Arrhythmias (Heart Rhythm Disturbances) and Pacemaker Insertion
Hearts have their own built-in natural pacemakers, the sinoatrial (SA) node. In the case of some arrhythmias, the SA note malfunctions or stops working, and an artificial pacemaker may be used as a substitute. Pacemakers are implanted during a minor surgical procedure.
Effect of Pacemaker Insertion on Arrhythmias (Heart Rhythm Disturbances)
An artificial pacemaker may work as a substitute for the heart's natural pacemaker, the sinoatrial (SA) node. Artificial pacemakers help treat some arrhythmias by generating regular impulses that make the heart beat normally.
Side Effects and Warnings
Complications are rare, but no procedure is completely free of risk. If you are planning to have a pacemaker inserted, your doctor will review a list of possible complications, which may include:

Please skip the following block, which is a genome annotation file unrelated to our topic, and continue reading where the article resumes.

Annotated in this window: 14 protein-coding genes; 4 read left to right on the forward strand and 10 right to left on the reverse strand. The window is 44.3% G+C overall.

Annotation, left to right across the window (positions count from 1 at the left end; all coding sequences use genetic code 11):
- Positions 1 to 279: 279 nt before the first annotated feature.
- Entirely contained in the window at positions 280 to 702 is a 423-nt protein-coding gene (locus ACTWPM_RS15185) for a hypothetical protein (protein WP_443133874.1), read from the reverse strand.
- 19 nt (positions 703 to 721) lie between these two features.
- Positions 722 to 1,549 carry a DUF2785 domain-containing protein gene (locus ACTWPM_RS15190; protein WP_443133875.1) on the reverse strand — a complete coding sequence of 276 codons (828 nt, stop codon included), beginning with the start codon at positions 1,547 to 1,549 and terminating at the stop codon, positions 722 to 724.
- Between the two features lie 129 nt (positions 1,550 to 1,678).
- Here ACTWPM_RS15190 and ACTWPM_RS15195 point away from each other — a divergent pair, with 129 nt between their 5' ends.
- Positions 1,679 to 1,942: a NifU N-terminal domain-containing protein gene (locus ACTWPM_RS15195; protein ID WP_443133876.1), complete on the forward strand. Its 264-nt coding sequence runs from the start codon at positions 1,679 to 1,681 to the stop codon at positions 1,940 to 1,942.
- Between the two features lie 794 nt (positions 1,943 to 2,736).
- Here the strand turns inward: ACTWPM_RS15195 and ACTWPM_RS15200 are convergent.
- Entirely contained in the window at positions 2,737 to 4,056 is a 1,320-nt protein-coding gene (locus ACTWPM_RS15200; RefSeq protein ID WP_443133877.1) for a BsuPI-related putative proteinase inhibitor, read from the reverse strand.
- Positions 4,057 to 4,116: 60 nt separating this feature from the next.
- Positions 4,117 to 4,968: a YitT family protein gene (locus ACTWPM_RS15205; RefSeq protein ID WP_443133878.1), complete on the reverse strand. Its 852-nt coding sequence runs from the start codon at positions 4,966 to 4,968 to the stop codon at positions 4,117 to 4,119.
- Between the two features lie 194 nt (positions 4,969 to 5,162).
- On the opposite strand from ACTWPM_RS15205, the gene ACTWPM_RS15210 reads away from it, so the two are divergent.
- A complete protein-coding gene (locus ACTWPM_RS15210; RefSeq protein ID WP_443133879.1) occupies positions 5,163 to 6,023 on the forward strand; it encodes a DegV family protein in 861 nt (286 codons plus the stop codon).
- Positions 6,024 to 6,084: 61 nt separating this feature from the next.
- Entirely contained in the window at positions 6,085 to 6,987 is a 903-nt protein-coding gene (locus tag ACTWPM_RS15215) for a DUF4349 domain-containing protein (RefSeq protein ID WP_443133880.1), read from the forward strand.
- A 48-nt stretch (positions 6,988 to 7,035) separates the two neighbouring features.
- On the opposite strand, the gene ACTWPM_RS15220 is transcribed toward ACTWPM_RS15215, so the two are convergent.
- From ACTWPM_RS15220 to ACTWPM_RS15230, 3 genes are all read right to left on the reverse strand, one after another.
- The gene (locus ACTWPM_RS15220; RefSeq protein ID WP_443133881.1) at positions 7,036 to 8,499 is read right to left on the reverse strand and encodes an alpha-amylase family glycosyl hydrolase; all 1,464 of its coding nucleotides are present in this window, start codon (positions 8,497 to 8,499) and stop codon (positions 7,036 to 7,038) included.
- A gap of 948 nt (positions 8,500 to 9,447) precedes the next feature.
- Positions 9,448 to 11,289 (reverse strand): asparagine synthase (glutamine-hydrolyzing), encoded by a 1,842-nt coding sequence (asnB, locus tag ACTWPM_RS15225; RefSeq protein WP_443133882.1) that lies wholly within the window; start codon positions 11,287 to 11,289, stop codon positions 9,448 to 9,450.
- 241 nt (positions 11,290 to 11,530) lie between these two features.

- Excess bleeding
- Pacemaker malfunction
- Rupture in the heart muscle (rare)
- Inappropriate stimulation of the diaphragm (large muscle between chest and abdominal cavities)
Factors that may increase the risk of complications include:
- History of smoking
- History of excess alcohol consumption
- Bleeding or blood-clotting irregularities
- Regular use of some medicines
Be sure to discuss these risks with your doctor before the procedure.
#Call Your Doctor
After arriving home, contact your doctor if any of the following occurs:
- Signs of infection, including fever and chills
- Redness, swelling, increasing pain, excessive bleeding, or any discharge from the incision site
- Pain that you cannot control with the medicines you have been given
- Cough, shortness of breath, or chest pain
- Heartbeat irregularities
- New symptoms
In case of an emergency, CALL 911.